Water shortage may prompt ‘drastic’ action from Duterte vs Manila Water, Maynilad

Pia Ranada
Water shortage may prompt ‘drastic’ action from Duterte vs Manila Water, Maynilad
Malacañang also denies that the water shortage, the second in 2019, is being used to push for the Kaliwa Dam project signed with China

MANILA, Philippines – Presidential Spokesman Salvador Panelo floated the possibility that President Rodrigo Duterte would resort to “drastic” action over the ongoing water shortage in Metro Manila, including making good on his threat to cancel agreements with water concessionaires.

Panelo on Monday, October 28, “supposed” that Duterte would act harshly against Manila Water and Maynilad, the firms that service the mega city, currently experiencing water interruptions because of the low water levels of Angat Dam.

This is the second water shortage to hit the city in 2019.

“I suppose the fact that they (concessionaires and Metropolitan Manila Waterworks and Sewerage System) have not undertaken corrective measures that will prevent the evolution of this upcoming crisis again would be a factor that would make the President decide on drastic action against them,” said Panelo.

Minutes later, he walked back on this statement, saying he is not sure if the concessionaires and MWSS have not acted on the water shortage.

“If indeed they have not done anything despite the fact that there was a crisis before, then the President may consider that factor,” said Panelo.

He also admitted that he is yet to speak with Duterte on the water shortage. But he referred to the President’s previous statements on the matter, including his threat to scrap Maynilad and Manila Water concession agreements.

Can the agreements be cancelled? Manila Water and Maynilad have concession agreements with the government in which the government grants them exclusive rights to operate and maintain water utilities in specific areas in a given period of time.

The concession agreement lays down ways for Manila Water and Maynilad to recover their investment, which they had made to help the government bring critical services to the people.

At the height of the water shortage earlier this year, then MWSS administrator Reynaldo Velasco defended the concessionaires, saying they’ve done much to improve water access for Metro Manila and Rizal residents.

“They invested at a time when nobody wanted to invest in water utilities… From what we gathered, there is a concession because nobody wanted to do it before so there had to be an incentive so investors can come in,” he said in Filipino.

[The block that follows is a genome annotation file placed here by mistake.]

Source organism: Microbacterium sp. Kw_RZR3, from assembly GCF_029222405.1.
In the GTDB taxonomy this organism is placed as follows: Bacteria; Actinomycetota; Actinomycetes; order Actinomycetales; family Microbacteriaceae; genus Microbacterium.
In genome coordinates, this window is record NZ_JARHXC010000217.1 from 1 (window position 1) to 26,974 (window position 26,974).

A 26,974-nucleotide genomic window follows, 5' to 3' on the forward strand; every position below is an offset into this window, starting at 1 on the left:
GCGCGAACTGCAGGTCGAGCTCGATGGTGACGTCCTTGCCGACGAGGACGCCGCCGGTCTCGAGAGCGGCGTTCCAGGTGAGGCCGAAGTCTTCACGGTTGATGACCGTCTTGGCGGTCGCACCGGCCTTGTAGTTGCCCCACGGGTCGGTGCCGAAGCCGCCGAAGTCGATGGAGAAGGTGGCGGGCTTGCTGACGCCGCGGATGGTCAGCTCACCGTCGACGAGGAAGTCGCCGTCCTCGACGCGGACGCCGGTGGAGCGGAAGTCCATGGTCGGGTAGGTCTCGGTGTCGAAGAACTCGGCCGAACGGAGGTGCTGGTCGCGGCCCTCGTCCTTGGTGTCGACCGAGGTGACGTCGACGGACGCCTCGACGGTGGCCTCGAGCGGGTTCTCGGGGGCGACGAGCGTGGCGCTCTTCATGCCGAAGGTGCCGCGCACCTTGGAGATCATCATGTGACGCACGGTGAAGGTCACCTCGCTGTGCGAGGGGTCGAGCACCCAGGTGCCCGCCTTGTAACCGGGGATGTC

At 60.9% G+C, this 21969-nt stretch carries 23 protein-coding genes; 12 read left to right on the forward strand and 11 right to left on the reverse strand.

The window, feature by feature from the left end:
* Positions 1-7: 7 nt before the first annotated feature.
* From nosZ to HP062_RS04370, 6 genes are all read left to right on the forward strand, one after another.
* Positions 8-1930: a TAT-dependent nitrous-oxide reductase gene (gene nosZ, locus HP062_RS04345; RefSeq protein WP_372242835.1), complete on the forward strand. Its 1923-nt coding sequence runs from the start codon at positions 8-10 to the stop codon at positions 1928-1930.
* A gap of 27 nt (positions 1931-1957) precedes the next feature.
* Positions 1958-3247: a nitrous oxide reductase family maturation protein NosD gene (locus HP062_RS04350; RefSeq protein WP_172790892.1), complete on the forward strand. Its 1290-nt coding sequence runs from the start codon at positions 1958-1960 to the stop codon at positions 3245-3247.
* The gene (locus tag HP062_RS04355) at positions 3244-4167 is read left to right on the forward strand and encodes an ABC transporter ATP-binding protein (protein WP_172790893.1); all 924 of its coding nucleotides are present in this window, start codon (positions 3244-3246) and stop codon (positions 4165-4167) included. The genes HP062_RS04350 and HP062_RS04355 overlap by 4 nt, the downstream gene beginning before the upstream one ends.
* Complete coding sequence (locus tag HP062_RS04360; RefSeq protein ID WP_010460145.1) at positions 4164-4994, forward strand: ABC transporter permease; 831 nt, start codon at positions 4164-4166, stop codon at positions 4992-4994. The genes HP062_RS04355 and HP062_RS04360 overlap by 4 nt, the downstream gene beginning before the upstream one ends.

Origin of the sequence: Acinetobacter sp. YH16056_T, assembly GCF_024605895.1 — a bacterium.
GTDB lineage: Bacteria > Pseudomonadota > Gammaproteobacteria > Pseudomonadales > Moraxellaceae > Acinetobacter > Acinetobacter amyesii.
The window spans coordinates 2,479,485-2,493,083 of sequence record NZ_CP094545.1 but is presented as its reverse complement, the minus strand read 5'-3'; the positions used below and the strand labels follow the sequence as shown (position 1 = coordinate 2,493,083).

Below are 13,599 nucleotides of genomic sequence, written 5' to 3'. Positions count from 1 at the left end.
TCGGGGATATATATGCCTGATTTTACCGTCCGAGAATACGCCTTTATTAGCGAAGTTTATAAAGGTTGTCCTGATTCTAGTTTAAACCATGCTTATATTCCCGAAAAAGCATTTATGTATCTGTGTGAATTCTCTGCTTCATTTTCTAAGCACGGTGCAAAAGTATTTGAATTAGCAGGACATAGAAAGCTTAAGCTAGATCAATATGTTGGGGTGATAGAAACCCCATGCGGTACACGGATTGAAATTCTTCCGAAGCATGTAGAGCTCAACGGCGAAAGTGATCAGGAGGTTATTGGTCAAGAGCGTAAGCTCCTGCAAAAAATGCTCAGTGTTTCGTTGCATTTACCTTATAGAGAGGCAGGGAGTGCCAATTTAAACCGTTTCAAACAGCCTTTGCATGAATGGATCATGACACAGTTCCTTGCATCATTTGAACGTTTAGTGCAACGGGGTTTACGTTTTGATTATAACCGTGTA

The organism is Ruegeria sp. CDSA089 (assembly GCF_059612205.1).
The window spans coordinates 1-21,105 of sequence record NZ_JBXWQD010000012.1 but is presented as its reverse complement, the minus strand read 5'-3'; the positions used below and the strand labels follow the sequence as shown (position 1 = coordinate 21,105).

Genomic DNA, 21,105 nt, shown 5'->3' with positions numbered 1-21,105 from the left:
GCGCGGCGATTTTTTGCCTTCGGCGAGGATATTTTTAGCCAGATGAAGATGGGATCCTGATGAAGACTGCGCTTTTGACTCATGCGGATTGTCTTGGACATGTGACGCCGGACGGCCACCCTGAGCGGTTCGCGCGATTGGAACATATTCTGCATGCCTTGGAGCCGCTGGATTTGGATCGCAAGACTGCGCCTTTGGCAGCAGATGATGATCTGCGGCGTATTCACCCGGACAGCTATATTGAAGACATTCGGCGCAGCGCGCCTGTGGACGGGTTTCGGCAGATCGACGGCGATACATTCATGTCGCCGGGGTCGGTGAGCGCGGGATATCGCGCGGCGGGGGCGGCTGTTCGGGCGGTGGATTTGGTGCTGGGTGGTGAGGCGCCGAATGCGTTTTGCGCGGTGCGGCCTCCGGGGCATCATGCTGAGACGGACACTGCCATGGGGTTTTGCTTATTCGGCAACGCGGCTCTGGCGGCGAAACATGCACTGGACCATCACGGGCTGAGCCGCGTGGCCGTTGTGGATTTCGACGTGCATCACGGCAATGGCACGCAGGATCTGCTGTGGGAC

Manila Water and Maynilad are already taking a beating from a Supreme Court decision to fine them P921 million each for failure to put up sewage lines. 

Duterte had given executives of MWSS and the concessionaires a scolding back in March for supposedly failing to prevent the water shortage in Metro Manila and Rizal areas.

But he ended up not scrapping the concession agreements. Though Duterte announced retired general Emmanuel Salamat would helm the MWSS, Velasco was still re-appointed into the board by Duterte.

Kaliwa Dam controversy. The return of water interruptions to parts of Metro Manila has also revived talks among leftist groups and government critics that the issue is being used to push forward the deal with China to construct the controversial Kaliwa Dam, which proponents say could end water shortage.

Panelo denied this and said the project was undergoing a probe, the findings of which he has not yet seen.

But if the investigation concludes the project will do citizens more harm than good, the Duterte administration would have no qualms scrapping it.

“If the findings show it is indeed disadvantageous and against the people there, it can be rescinded,” said Panelo.

The government is not worried about ruffling China’s feathers if it cancels the deal, which was signed during the November 2018 state visit of Chinese President Xi Jinping.

“I’m sure the Chinese government will understand because it will do the same if it was placed in the same situation,” said Panelo. 

The water shortage comes at a time when indigenous groups and environmentalist groups revived calls to stop the Kaliwa Dam project after it was awarded an Environmental Compliance Certificate despite alleged violations.

Indigenous tribes in Quezon and Rizal fear massive displacement and complained the process for obtaining their consent for the project, located in their ancestral domain, was not properly done. – Rappler.com

Pia Ranada

Pia Ranada is a senior reporter for Rappler covering Philippine politics and environmental issues. For tips and story suggestions, email her at pia.ranada@rappler.com.